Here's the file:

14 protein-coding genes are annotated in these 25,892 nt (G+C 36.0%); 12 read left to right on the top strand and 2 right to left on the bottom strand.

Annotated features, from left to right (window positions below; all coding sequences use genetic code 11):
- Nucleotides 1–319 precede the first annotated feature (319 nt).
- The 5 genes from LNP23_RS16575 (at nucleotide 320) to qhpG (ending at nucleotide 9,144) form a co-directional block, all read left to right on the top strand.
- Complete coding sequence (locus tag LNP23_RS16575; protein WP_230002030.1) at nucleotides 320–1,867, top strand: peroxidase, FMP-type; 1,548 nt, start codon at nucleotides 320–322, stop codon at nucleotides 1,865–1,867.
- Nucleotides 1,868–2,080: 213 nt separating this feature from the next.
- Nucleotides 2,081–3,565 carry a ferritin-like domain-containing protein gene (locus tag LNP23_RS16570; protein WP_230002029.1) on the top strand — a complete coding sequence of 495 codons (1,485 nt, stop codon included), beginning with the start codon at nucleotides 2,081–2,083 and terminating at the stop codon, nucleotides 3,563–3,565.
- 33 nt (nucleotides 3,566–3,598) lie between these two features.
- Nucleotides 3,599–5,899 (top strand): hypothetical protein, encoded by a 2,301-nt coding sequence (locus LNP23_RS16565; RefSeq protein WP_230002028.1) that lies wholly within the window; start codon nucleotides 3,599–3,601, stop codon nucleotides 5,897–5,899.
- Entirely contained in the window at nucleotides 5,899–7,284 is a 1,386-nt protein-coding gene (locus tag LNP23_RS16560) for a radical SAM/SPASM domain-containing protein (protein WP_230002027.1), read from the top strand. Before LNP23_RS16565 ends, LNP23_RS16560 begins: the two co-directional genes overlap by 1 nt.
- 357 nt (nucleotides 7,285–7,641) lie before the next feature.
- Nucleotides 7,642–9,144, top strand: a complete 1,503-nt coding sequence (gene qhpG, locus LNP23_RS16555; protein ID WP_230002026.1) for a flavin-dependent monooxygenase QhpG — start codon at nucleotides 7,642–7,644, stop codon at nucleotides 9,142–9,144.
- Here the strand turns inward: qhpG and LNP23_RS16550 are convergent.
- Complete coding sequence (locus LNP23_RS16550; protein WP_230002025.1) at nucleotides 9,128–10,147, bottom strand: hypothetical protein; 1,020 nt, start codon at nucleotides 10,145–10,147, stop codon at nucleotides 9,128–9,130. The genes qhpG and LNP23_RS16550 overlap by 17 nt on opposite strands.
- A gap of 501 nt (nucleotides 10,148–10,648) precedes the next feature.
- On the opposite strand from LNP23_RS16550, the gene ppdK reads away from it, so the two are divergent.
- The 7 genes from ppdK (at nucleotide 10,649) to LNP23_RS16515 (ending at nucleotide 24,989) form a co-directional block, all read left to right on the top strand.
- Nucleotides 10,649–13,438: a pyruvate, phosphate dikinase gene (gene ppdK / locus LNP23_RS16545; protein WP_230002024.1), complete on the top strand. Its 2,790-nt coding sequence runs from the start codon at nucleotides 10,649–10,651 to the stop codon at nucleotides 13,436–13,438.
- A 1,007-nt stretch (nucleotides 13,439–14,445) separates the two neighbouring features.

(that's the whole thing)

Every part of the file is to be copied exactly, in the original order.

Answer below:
14 protein-coding genes are annotated in these 25,892 nt (G+C 36.0%); 12 read left to right on the top strand and 2 right to left on the bottom strand.

Annotated features, from left to right (window positions below; all coding sequences use genetic code 11):
- Nucleotides 1–319 precede the first annotated feature (319 nt).
- The 5 genes from LNP23_RS16575 (at nucleotide 320) to qhpG (ending at nucleotide 9,144) form a co-directional block, all read left to right on the top strand.
- Complete coding sequence (locus tag LNP23_RS16575; protein WP_230002030.1) at nucleotides 320–1,867, top strand: peroxidase, FMP-type; 1,548 nt, start codon at nucleotides 320–322, stop codon at nucleotides 1,865–1,867.
- Nucleotides 1,868–2,080: 213 nt separating this feature from the next.
- Nucleotides 2,081–3,565 carry a ferritin-like domain-containing protein gene (locus tag LNP23_RS16570; protein WP_230002029.1) on the top strand — a complete coding sequence of 495 codons (1,485 nt, stop codon included), beginning with the start codon at nucleotides 2,081–2,083 and terminating at the stop codon, nucleotides 3,563–3,565.
- 33 nt (nucleotides 3,566–3,598) lie between these two features.
- Nucleotides 3,599–5,899 (top strand): hypothetical protein, encoded by a 2,301-nt coding sequence (locus LNP23_RS16565; RefSeq protein WP_230002028.1) that lies wholly within the window; start codon nucleotides 3,599–3,601, stop codon nucleotides 5,897–5,899.
- Entirely contained in the window at nucleotides 5,899–7,284 is a 1,386-nt protein-coding gene (locus tag LNP23_RS16560) for a radical SAM/SPASM domain-containing protein (protein WP_230002027.1), read from the top strand. Before LNP23_RS16565 ends, LNP23_RS16560 begins: the two co-directional genes overlap by 1 nt.
- 357 nt (nucleotides 7,285–7,641) lie before the next feature.
- Nucleotides 7,642–9,144, top strand: a complete 1,503-nt coding sequence (gene qhpG, locus LNP23_RS16555; protein ID WP_230002026.1) for a flavin-dependent monooxygenase QhpG — start codon at nucleotides 7,642–7,644, stop codon at nucleotides 9,142–9,144.
- Here the strand turns inward: qhpG and LNP23_RS16550 are convergent.
- Complete coding sequence (locus LNP23_RS16550; protein WP_230002025.1) at nucleotides 9,128–10,147, bottom strand: hypothetical protein; 1,020 nt, start codon at nucleotides 10,145–10,147, stop codon at nucleotides 9,128–9,130. The genes qhpG and LNP23_RS16550 overlap by 17 nt on opposite strands.
- A gap of 501 nt (nucleotides 10,148–10,648) precedes the next feature.
- On the opposite strand from LNP23_RS16550, the gene ppdK reads away from it, so the two are divergent.
- The 7 genes from ppdK (at nucleotide 10,649) to LNP23_RS16515 (ending at nucleotide 24,989) form a co-directional block, all read left to right on the top strand.
- Nucleotides 10,649–13,438: a pyruvate, phosphate dikinase gene (gene ppdK / locus LNP23_RS16545; protein WP_230002024.1), complete on the top strand. Its 2,790-nt coding sequence runs from the start codon at nucleotides 10,649–10,651 to the stop codon at nucleotides 13,436–13,438.
- A 1,007-nt stretch (nucleotides 13,439–14,445) separates the two neighbouring features.